Before beginning construction on Myrtlewood, I spent a lot of time thinking about how to build the walls. My major goals here were to get as realistic a look as possible while keeping weight at a minimum. I thus settled on a construction technique similar to that of a real house: framing and drywall, using 1/4" stripwood for the framing and 1/16" posterboard as the drywall. I've now built my first wall, which I discussed in my last post. The wall is fully panelled, built completely from posterboard, basswood and purchased mouldings, and looks pretty realistic, I think. Click here to read the rest of this entry... First, I measured and cut out posterboard to fit the specifications for the wall I wanted to build. I cut out openings for the door, china cabinet and fireplace, and then framed them using stripwood. I used 1/16" basswood for the panelling, which I measured, cut out and glued onto the posterboard. I developed a method for creating the beveled panelling on this wall, which I intend to use throughout the house, but I'll detail that in another post. I made the plinth blocks (at the bottom of each strip of casing) myself from stripwood, but used purchased mouldings for the baseboard, chair rail, door casings and crown moulding. I'd like to think that I could create these myself given the right tools and about 100 years, but they only cost between $0.50 and $1.50 a foot (and I only need 4-5 feet of each to complete the dining room), so I consider that money well spent. Once I had all pieces of moulding measured and cut, I glued them in place. Now comes the tedious part. I spent at least twice as long sanding, wood filling, priming and finishing the wall as I did in the initial building phase. I used a coat of primer and three coats of paint, and I'll probably add another coat of paint just because I'm a perfectionist. That's it! This took me about 2 1/2 weekends to complete. I don't expect most of the other walls to take me so long, because I don't plan on fully panelling the others or creating many more built-in cabinets. It's very typical of me, though, to start out with the hardest project first!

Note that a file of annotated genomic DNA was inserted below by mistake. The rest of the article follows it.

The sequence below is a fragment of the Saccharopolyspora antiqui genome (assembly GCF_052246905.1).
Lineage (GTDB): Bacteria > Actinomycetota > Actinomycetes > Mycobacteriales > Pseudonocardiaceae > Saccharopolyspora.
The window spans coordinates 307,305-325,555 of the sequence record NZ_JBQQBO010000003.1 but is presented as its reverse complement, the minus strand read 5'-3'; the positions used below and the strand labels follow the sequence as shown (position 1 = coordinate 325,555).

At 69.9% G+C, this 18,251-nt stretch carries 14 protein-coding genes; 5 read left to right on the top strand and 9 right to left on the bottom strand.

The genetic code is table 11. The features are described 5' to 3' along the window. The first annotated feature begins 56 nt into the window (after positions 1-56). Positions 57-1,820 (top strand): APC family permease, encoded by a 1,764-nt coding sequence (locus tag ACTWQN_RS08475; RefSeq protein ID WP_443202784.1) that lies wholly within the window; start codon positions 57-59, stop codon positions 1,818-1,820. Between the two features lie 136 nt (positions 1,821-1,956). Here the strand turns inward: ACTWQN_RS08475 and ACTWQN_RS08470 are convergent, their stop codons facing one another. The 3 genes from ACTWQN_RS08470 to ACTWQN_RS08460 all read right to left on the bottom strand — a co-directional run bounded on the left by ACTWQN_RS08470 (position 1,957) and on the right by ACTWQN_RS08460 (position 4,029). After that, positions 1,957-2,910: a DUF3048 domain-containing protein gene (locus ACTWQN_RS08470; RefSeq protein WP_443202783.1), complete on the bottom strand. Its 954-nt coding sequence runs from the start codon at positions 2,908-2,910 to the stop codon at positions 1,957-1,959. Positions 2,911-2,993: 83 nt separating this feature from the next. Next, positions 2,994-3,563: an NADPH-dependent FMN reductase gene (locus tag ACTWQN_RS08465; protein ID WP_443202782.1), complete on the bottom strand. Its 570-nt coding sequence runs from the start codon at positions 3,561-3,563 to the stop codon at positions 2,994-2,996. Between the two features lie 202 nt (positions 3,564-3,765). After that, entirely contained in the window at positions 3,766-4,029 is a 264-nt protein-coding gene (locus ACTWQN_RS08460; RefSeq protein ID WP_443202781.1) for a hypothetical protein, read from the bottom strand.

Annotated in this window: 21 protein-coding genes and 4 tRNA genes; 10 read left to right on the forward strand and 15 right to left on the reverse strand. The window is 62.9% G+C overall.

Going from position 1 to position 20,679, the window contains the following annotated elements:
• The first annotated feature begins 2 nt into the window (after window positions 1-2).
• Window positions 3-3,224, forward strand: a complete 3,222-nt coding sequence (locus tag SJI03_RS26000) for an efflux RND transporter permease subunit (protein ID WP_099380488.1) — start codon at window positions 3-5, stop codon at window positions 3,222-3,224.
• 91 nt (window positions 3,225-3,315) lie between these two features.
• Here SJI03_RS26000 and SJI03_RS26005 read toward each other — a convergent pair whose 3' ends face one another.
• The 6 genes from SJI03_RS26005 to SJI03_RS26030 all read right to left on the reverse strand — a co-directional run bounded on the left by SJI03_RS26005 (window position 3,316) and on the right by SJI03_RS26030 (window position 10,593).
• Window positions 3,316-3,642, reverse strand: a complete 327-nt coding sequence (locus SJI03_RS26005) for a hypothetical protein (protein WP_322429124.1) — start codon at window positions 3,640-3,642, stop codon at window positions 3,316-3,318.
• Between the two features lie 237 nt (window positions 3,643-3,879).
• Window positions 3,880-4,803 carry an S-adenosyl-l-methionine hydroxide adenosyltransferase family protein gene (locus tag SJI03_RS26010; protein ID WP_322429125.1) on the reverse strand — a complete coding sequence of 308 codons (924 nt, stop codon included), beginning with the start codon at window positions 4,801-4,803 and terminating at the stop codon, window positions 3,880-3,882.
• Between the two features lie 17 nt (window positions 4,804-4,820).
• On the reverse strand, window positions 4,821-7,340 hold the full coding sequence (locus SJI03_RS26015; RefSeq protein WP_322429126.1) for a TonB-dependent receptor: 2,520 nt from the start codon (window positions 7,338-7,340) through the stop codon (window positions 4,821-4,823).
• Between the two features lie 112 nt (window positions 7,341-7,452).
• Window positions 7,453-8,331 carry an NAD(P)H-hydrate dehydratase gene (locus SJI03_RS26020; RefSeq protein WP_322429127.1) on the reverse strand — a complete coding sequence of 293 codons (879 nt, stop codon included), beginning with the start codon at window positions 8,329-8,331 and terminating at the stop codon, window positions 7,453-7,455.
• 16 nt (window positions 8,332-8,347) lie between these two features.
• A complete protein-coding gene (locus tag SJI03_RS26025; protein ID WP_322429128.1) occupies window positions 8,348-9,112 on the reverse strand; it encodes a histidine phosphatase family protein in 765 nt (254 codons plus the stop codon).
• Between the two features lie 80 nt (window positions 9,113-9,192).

Now that I've finished all the floors on Myrtlewood's first floor, I'm moving on to building the walls. Actually, I'm putting off the windows, which I still haven't figure out how the heck I'm going to build. Click here to read the rest of this entry... Here's a wall I've put together for the dining room. Over to the right is a door leading to the butler's pantry. To the left is a china cabinet which will eventually display fine china and other tableware. In between is the opening for the fireplace. I still need to build and hang the doors for the lower part of the cabinet, build and hang the door to the butler's pantry, and build the fireplace interior, but I think this is a pretty good start.